Doten excels at portraying the flotsam jetsam lives of the anonymous people upended by the wars. Of these, the most brilliantly rendered is that of Tom Pally, an American soldier who returns stateside with a prosthetic aluminum leg. Despondent, he grapples with depression. "[A]nd now everything that surrounded me—everything I found myself inside of—was a fog, and I was struggling to understanRPRP20WTWF0Q07CG0B83WTTQV -RJYBKK5WL02Y10W."

In Iraq, one of Pally's comrades, Michael, himself a casualty of war, raved about a restaurant called The Gallant Arms back in his hometown. 

We'd be on night patrol and he'd say, I wish we was at the Gallant Arms right now. Or staring down some MREs, he'd say, The Gallant Arms this is NOT. So as the back and forth continued [. . . ] I was thinking about the restaurant with the best food and the best service, an establishment that Michael had once said was the place to go if you need to save your marriage.

On his anniversary, which happens to fall on Valentine's Day, which also happens to be on a night Pally finds himself needing to save his marriage, he calls The Gallant Arms for dinner reservations for him and his wife. Alas, no tables are available. The restaurant's persnickety maitre d' asks, "I hope you'll excuse me for putting it to you so directly, but are you perhaps speaking with a mouthful of maggots?"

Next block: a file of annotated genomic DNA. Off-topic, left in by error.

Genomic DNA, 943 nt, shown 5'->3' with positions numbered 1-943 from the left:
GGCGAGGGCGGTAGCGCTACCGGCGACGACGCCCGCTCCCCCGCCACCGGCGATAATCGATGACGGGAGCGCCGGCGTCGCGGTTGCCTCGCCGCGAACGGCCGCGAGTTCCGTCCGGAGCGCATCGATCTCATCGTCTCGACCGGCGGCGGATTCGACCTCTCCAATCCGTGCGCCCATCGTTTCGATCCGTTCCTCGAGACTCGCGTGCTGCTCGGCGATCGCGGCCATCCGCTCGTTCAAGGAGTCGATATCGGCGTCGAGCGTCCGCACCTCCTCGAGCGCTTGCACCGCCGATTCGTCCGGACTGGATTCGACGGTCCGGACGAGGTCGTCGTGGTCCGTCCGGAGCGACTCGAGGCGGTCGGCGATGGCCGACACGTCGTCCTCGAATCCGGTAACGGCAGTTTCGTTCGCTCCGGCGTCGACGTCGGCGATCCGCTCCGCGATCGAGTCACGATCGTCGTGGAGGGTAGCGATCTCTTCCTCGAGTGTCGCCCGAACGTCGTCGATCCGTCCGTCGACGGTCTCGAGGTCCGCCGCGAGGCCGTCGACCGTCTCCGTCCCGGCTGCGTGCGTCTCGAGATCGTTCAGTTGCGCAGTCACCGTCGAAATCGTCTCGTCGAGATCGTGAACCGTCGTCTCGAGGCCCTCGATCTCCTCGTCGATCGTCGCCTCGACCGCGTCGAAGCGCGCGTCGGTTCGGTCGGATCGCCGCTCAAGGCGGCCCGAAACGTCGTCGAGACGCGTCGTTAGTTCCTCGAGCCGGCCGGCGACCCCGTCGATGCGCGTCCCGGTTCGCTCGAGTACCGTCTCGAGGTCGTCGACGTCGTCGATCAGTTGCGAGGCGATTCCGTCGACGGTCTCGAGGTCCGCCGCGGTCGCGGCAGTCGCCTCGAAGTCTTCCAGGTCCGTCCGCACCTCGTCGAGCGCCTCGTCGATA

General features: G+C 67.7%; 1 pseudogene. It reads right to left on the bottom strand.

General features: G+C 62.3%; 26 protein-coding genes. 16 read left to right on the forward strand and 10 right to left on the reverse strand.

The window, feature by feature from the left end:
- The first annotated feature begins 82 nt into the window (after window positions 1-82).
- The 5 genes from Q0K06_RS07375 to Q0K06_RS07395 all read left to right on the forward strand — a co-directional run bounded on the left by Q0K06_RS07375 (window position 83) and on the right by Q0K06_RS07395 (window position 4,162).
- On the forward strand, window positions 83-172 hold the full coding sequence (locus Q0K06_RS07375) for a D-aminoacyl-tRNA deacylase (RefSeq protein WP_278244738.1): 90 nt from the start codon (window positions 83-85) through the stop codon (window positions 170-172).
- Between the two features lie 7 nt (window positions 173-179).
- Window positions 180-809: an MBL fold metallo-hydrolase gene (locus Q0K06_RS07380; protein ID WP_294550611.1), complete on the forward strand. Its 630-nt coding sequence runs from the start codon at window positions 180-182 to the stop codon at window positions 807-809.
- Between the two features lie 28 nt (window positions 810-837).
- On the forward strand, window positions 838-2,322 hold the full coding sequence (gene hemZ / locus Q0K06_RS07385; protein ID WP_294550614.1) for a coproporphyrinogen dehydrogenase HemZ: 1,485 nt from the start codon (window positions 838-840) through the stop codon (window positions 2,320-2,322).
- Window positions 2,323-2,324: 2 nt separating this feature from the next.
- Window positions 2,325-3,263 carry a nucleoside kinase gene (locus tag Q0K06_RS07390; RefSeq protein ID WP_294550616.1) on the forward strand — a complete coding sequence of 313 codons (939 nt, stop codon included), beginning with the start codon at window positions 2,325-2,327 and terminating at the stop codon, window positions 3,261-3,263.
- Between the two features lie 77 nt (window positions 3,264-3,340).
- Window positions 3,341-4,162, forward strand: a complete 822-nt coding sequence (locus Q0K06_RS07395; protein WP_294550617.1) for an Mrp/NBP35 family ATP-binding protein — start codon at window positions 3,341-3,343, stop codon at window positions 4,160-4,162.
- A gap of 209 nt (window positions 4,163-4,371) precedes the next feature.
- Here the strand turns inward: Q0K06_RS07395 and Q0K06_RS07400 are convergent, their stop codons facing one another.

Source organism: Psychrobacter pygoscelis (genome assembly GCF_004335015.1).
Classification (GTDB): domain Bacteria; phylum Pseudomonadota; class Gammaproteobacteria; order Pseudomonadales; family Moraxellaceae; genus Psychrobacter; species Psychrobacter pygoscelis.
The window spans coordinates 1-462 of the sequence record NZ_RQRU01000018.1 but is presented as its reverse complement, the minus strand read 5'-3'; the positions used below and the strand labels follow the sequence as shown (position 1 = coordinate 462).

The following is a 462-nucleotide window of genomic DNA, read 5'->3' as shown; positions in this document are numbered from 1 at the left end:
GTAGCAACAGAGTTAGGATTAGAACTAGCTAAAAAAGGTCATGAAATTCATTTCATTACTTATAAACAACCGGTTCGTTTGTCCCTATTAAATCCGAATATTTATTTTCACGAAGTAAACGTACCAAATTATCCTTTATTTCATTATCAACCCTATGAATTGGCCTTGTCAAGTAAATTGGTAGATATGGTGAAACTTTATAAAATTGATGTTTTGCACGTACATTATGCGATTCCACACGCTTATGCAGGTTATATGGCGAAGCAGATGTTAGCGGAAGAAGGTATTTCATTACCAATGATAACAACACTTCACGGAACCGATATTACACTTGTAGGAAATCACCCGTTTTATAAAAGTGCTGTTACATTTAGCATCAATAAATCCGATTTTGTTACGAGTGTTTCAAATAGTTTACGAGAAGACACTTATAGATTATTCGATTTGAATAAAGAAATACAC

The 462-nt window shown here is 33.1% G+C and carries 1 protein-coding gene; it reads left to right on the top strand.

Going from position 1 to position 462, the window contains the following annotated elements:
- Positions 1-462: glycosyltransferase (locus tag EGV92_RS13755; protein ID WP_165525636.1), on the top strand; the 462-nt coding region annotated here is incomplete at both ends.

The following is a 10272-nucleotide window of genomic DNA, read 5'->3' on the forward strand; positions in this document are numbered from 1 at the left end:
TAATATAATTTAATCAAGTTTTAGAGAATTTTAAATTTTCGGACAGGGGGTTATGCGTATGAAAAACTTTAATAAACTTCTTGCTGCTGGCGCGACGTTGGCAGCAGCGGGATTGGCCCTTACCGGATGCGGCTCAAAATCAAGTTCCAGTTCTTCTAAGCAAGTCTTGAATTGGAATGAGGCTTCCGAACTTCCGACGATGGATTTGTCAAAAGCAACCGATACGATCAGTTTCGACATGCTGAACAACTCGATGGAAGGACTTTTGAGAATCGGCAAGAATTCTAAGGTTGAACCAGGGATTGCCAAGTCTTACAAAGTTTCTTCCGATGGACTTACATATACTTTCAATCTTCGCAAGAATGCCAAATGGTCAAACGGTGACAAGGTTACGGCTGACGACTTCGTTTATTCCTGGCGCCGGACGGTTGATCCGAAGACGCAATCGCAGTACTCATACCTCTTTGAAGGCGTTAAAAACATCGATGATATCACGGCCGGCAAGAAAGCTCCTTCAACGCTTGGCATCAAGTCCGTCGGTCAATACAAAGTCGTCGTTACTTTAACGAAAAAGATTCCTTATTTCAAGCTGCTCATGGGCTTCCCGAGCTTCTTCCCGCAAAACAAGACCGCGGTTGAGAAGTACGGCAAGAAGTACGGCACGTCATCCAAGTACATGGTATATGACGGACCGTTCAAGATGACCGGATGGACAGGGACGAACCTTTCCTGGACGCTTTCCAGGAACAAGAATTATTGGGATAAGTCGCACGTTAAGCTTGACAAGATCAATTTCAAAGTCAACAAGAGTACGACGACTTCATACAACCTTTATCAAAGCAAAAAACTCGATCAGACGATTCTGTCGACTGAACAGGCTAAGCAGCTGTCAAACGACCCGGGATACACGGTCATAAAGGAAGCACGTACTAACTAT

Pally starts to gag.

I tried to force a response, but no go. I mean, I couldn't get a word out. It was like my whole throat was jammed, and I felt my face going red, I was trying to cough but my windpipe was full, mouth full, head and neck stuffed full. I slammed down the phone and ran to the bathroom. I locked the door and turned on the vanity light—two bulbs were out, I made a mental note to change them, to buy bulbs later, if we needed them—and opened wide.

Sure enough, a mass of pale maggots was churning behind my lips and teeth. I could feel them packed under my tongue, maggots butting their heads against molars, pulling themselves over the teeth and working their way between jawbone and cheeks.

A solid, churning mass, all the way back past my gag reflex—all the way into my throat.

Maggots are, indeed, a real problem for Pally. "When my wife and I kiss now, I won't let her tongue in my mouth."